Daschle asked "why, in other words, has there been this extraordinary disconnect, this unbelievable failure of communication, of oversight?"

White House spokesman Scott McClellan said Tuesday that Bush first became aware of the allegations of abuse some time after the Pentagon began looking into it but did not see the pictures until they were made public and did not learn of the classified Pentagon report until news organizations reported its existence.

Warner said briefers told the committee that the sexual humiliation photographed in Abu Ghraib stand out among the other alleged incidents and "very little parallels this elsewhere." And he added, "This is as serious a problem of breakdown in discipline as I've ever observed."

Sen. Edward Kennedy, D-Mass., said he feared allegations made public so far are "the beginning rather than the end."

But Sen. John McCain, R-Ariz., told reporters he was "extremely hopeful that ... this was not a widespread pattern of abuse and that the conduct of the overwhelming majority of Americans is honorable and decent."

McCain, who spent 5 1/2 years as a prisoner of war in Vietnam, said such abuses would not be tolerated or excused.

"The rules for the treatment of prisoners of war are very clear," McCain said. "There is no justification for this kind of treatment."

Rumsfeld said it was "premature" to know if the abuse had existed in other prisons run by the U.S. military, including those in Afghanistan and Guantanamo Bay, Cuba.

Rumsfeld: 'I was Stunned by All of It'

Rumsfeld said he hoped that any damage to the image of the U.S. military in world opinion would improve over time. "I was stunned by all of it," he said. But "the world has seen problems of this type before ... People do things that they ought not to do and that are harmful and that are disappointing and in many instances are disgraceful."

He said he didn't know whether the abuse that had been documented amounted to torture.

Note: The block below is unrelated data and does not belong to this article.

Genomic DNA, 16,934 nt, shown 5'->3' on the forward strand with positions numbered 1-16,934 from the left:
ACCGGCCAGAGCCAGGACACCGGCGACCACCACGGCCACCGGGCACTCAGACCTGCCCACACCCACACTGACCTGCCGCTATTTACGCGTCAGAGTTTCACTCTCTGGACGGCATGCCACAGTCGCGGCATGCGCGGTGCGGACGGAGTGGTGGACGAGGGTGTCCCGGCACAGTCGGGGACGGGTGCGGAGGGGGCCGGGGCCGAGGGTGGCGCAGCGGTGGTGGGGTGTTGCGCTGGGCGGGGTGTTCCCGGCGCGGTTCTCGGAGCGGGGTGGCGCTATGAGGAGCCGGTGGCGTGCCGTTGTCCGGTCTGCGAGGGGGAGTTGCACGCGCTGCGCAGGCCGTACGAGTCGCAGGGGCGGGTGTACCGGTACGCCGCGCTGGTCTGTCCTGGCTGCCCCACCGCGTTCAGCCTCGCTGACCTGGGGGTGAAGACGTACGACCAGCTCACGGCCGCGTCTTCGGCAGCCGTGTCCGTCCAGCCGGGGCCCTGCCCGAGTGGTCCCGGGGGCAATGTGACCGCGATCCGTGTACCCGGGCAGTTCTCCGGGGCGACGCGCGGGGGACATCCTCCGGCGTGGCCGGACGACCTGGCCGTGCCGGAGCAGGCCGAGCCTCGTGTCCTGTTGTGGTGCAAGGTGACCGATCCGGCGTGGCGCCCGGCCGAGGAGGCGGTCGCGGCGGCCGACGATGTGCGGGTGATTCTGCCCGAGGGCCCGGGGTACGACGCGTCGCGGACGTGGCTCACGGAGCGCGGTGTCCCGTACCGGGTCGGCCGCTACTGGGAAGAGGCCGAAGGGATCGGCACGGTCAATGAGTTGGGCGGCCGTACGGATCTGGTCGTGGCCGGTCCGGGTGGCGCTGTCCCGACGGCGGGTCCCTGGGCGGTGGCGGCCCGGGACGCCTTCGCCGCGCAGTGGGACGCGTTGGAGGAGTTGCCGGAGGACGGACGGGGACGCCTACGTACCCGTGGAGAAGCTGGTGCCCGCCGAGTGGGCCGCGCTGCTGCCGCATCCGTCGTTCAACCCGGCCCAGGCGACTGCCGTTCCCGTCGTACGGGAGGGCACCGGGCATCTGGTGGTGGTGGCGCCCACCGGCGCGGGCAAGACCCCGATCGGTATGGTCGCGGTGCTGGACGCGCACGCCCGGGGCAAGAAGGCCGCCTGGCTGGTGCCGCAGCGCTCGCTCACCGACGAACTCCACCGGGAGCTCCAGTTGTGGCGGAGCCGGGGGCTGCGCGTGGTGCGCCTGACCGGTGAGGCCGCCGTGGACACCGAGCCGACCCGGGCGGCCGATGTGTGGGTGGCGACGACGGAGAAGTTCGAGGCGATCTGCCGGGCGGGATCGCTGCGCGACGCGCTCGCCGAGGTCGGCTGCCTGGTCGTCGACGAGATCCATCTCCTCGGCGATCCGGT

Gen. Peter Pace, vice chairman of the Joints Chiefs of Staff, denied any foot dragging.

"There has been no attempt to hide this," Pace said, saying the February report was moving up the chain of command.

Pace said Pentagon officials agreed with the internal Army report's findings that the prisons in Iraq were understaffed for the number of prisoners and that the prison guards were inadequately trained.

On March 20, criminal charges were filed against six military police officers. As many as three of the six cases have been referred to military trial, and others are in various stages of preliminary hearings.

In addition to the criminal cases, seven others — all military police — have been given noncriminal punishment — six got letters of reprimand. Some of the seven are members of the Army Reserve.

Later the Army disclosed that there have been 35 U.S. military criminal investigations into allegations of prisoner abuse and deaths in Iraq and Afghanistan since December 2002. Of those, 10 investigations into deaths and 10 assault inquiries are under way, Maj. Gen. Donald Ryder, the Army's Provost Marshal, told reporters. He visited the Iraqi prison system last fall.

Ryder said that in addition to the pending cases, one homicide case has been completed. Another official said the U.S. soldier who was found guilty in that case was discharged from the service, but the official did not say whether that was in Iraq or Afghanistan. Another official said the soldier killed the prisoner with a rock. Another homicide case that is not yet complete involves a CIA contractor.

Ryder also said 12 other deaths at U.S.-run prisons in Iraq and Afghanistan were found to be of undetermined cause or of natural causes. Another death was ruled a justifiable homicide.

In other developments, the top U.N. human rights agency has opened an investigation into civil rights in Iraq. And, U.S. officials in Baghdad ordered a halt to using hoods to blindfold Iraqi prisoners, a military spokesman said.

Fox News' Teri Schultz and The Associated Press contributed to this report.